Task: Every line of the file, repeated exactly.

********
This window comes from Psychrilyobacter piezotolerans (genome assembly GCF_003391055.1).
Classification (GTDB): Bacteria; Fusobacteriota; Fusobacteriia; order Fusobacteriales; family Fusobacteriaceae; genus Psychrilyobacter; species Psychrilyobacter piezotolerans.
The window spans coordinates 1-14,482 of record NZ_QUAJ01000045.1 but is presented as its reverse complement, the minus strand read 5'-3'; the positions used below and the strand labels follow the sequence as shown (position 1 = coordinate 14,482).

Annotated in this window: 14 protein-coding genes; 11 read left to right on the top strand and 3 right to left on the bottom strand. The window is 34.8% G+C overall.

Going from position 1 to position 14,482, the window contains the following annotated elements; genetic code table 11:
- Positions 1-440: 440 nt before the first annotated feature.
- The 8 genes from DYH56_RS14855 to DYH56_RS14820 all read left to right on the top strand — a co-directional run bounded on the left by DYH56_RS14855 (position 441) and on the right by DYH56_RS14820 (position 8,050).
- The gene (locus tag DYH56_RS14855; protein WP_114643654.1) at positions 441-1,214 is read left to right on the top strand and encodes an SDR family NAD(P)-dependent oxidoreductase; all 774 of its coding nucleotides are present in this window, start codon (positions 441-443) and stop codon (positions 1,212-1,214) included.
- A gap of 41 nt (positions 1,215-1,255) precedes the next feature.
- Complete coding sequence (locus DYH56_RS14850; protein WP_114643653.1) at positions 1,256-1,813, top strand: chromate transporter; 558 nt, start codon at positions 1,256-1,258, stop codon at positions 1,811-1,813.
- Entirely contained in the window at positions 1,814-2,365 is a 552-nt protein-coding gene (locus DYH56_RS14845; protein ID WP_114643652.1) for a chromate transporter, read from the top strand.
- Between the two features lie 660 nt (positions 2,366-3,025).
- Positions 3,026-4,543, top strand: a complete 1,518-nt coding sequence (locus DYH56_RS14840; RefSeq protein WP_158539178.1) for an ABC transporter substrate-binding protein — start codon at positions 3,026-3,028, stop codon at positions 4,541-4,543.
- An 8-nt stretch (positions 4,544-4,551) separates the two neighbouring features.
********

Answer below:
This window comes from Psychrilyobacter piezotolerans (genome assembly GCF_003391055.1).
Classification (GTDB): Bacteria; Fusobacteriota; Fusobacteriia; order Fusobacteriales; family Fusobacteriaceae; genus Psychrilyobacter; species Psychrilyobacter piezotolerans.
The window spans coordinates 1-14,482 of record NZ_QUAJ01000045.1 but is presented as its reverse complement, the minus strand read 5'-3'; the positions used below and the strand labels follow the sequence as shown (position 1 = coordinate 14,482).

Annotated in this window: 14 protein-coding genes; 11 read left to right on the top strand and 3 right to left on the bottom strand. The window is 34.8% G+C overall.

Going from position 1 to position 14,482, the window contains the following annotated elements; genetic code table 11:
- Positions 1-440: 440 nt before the first annotated feature.
- The 8 genes from DYH56_RS14855 to DYH56_RS14820 all read left to right on the top strand — a co-directional run bounded on the left by DYH56_RS14855 (position 441) and on the right by DYH56_RS14820 (position 8,050).
- The gene (locus tag DYH56_RS14855; protein WP_114643654.1) at positions 441-1,214 is read left to right on the top strand and encodes an SDR family NAD(P)-dependent oxidoreductase; all 774 of its coding nucleotides are present in this window, start codon (positions 441-443) and stop codon (positions 1,212-1,214) included.
- A gap of 41 nt (positions 1,215-1,255) precedes the next feature.
- Complete coding sequence (locus DYH56_RS14850; protein WP_114643653.1) at positions 1,256-1,813, top strand: chromate transporter; 558 nt, start codon at positions 1,256-1,258, stop codon at positions 1,811-1,813.
- Entirely contained in the window at positions 1,814-2,365 is a 552-nt protein-coding gene (locus DYH56_RS14845; protein ID WP_114643652.1) for a chromate transporter, read from the top strand.
- Between the two features lie 660 nt (positions 2,366-3,025).
- Positions 3,026-4,543, top strand: a complete 1,518-nt coding sequence (locus DYH56_RS14840; RefSeq protein WP_158539178.1) for an ABC transporter substrate-binding protein — start codon at positions 3,026-3,028, stop codon at positions 4,541-4,543.
- An 8-nt stretch (positions 4,544-4,551) separates the two neighbouring features.